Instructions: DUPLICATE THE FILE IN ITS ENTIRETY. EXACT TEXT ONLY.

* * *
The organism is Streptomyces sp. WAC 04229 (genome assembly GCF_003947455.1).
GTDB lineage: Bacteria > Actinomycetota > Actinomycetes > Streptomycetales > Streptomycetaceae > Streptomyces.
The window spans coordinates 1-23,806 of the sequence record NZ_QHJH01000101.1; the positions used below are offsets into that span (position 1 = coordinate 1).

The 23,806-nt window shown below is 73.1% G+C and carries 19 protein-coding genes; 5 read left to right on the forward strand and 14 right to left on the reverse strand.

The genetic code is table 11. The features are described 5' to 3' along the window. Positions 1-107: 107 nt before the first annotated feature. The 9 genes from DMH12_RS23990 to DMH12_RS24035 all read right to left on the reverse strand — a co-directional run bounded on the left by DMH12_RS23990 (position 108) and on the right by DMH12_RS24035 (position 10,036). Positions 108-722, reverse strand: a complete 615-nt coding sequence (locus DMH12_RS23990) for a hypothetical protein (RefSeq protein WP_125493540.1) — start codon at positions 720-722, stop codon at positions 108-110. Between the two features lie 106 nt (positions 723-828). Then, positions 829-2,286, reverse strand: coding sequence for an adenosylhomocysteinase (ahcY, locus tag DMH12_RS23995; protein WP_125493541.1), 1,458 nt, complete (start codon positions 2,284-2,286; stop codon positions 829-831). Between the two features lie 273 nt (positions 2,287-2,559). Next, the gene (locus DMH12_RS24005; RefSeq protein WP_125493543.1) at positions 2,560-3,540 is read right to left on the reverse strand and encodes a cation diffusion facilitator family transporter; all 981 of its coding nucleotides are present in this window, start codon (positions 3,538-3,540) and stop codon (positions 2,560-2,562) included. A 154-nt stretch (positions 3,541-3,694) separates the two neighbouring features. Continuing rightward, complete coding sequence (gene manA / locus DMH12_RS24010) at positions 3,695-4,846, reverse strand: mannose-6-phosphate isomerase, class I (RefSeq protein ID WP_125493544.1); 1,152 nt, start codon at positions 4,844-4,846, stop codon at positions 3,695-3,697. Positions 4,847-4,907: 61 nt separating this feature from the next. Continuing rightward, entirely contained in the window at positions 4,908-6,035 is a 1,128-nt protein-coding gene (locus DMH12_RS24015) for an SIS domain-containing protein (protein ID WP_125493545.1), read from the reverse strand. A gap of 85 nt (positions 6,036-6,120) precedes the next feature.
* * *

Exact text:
The organism is Streptomyces sp. WAC 04229 (genome assembly GCF_003947455.1).
GTDB lineage: Bacteria > Actinomycetota > Actinomycetes > Streptomycetales > Streptomycetaceae > Streptomyces.
The window spans coordinates 1-23,806 of the sequence record NZ_QHJH01000101.1; the positions used below are offsets into that span (position 1 = coordinate 1).

The 23,806-nt window shown below is 73.1% G+C and carries 19 protein-coding genes; 5 read left to right on the forward strand and 14 right to left on the reverse strand.

The genetic code is table 11. The features are described 5' to 3' along the window. Positions 1-107: 107 nt before the first annotated feature. The 9 genes from DMH12_RS23990 to DMH12_RS24035 all read right to left on the reverse strand — a co-directional run bounded on the left by DMH12_RS23990 (position 108) and on the right by DMH12_RS24035 (position 10,036). Positions 108-722, reverse strand: a complete 615-nt coding sequence (locus DMH12_RS23990) for a hypothetical protein (RefSeq protein WP_125493540.1) — start codon at positions 720-722, stop codon at positions 108-110. Between the two features lie 106 nt (positions 723-828). Then, positions 829-2,286, reverse strand: coding sequence for an adenosylhomocysteinase (ahcY, locus tag DMH12_RS23995; protein WP_125493541.1), 1,458 nt, complete (start codon positions 2,284-2,286; stop codon positions 829-831). Between the two features lie 273 nt (positions 2,287-2,559). Next, the gene (locus DMH12_RS24005; RefSeq protein WP_125493543.1) at positions 2,560-3,540 is read right to left on the reverse strand and encodes a cation diffusion facilitator family transporter; all 981 of its coding nucleotides are present in this window, start codon (positions 3,538-3,540) and stop codon (positions 2,560-2,562) included. A 154-nt stretch (positions 3,541-3,694) separates the two neighbouring features. Continuing rightward, complete coding sequence (gene manA / locus DMH12_RS24010) at positions 3,695-4,846, reverse strand: mannose-6-phosphate isomerase, class I (RefSeq protein ID WP_125493544.1); 1,152 nt, start codon at positions 4,844-4,846, stop codon at positions 3,695-3,697. Positions 4,847-4,907: 61 nt separating this feature from the next. Continuing rightward, entirely contained in the window at positions 4,908-6,035 is a 1,128-nt protein-coding gene (locus DMH12_RS24015) for an SIS domain-containing protein (protein ID WP_125493545.1), read from the reverse strand. A gap of 85 nt (positions 6,036-6,120) precedes the next feature.